Casa verde

Casa verde

Recently a new phenomenon emerged in Pest, the world of ruin pubs (“romkocsma”). It is popular mainly among young people; has even become the theme of a university thesis. At first one easily classifies this phenomenon as a frolic of the youth (Juventus ventus), a way of quest and revolt. (The ordered built environment symbolizes for them the social order, where they do not have a place, or they do not find it, where the role allotted for them does not meet their expectations, does not harmonize with their self evaluation. Or else it may just be a fashion, nostalgia...). However, if one tries to go deeper into thoughts and literature, one may attain interesting discoveries. In Sándor Weöres’ Talks on beauty one can read for instance:

“My friend, the painter Árpád Illés told me once:
—There is nothing distasteful in Nature. What is more: it even corrects human distastefulness. Take a look at a tram-car: a blatant matchbox, painted yellow. But if you watch the city from the mountain top, colours match each other, and even those moving little yellow trams enrich the view. Or take an ugly chandelier you can see in most of the bourgeois flats: take it to the forest, bury it in the ground among the roots, then go and uncover it after a few months, and you will see that nature will have beautified it as much as she could.”
„What follows was told to me by him and other painters:
—It’s worth observing the splodges, cracks on damp, withering walls. There aren’t any pleasenter contours, more beautiful groups of colours anywhere. The brief or scattered forms of the splodges, the thick or thousandstringed lines of the cracks are full of harmony to an extent that human art can reach only in its clearest eras. Having the utmost colour variations, the greenish, bluish, yellowish shades of grey are reddish, dull-green, rusty colours, always in a simple and powerful harmony. But the eyes of men are accustomed to the rattletraps of the fair, and find it difficult to orientate towards the divinely beautiful.”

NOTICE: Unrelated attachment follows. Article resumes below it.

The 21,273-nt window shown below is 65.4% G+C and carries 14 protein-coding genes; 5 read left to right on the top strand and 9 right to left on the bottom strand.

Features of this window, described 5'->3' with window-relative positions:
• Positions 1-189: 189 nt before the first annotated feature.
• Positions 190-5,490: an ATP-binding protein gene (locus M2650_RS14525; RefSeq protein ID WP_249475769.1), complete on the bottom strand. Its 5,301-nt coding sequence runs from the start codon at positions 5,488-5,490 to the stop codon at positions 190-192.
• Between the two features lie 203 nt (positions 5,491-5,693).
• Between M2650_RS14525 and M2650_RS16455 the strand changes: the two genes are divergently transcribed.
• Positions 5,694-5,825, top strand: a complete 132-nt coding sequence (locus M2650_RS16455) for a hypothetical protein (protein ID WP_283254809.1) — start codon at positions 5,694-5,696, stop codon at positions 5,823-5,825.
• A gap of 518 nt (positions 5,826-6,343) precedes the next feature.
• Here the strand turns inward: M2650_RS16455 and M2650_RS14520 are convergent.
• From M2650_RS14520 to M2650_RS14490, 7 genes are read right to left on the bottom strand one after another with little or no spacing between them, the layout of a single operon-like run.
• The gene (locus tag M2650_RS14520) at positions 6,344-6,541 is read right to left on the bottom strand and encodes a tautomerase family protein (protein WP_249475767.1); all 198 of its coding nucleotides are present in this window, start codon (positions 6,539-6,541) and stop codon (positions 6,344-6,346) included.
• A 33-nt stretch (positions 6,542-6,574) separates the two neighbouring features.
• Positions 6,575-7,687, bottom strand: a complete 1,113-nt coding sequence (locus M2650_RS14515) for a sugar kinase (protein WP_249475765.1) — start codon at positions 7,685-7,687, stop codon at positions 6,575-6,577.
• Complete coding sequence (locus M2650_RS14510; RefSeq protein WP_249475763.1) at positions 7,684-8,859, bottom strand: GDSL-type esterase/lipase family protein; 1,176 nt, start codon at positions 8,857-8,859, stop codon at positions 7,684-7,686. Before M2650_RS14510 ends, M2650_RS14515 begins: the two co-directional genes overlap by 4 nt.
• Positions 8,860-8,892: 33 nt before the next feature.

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Stylization of climate sensitive acidofrequent coniferous forests

April 26th, 2017

Ákos BEDE-FAZEKAS, Imelda SOMODI

(From previous issue No.31)

Stylization, a method of ornamental plant use, is often applied in urban open space and garden design based on an aesthetic consideration. In this article stylization will be contemplated from a different point of view that is novel in Hungary. Stylization of natural or seminatural habitats can sometimes serve as a method for preserving the physiognomy of the plant associations that may be affected by the climate change of the 21st century. According to Schmidt (2003) one can exercise influence on the character of a garden and produce the atmosphere of a certain landscape deliberately by stylizing a plant association found to be typical in that landscape. The method is about evoking the character (volume and space proportions, forms, color dynamics and other characteristics) of an association/habitat/landscape’s vegetation at different locations, at different times, under different climatic conditions, using primarily ornamental plants. Among others, a well-known example of stylization of the character of far landscapes is the Mediterranean garden. There are, however, very few proposals for the stylization of native habitats (poplar-juniper steppe woodlands and downy oak scrub woodlands; Schmidt (2003)). Some of the native habitats’ character has a value that is not surpassed by the often evoked Mediterranean, humid subtropical and Alpine habitats in any way.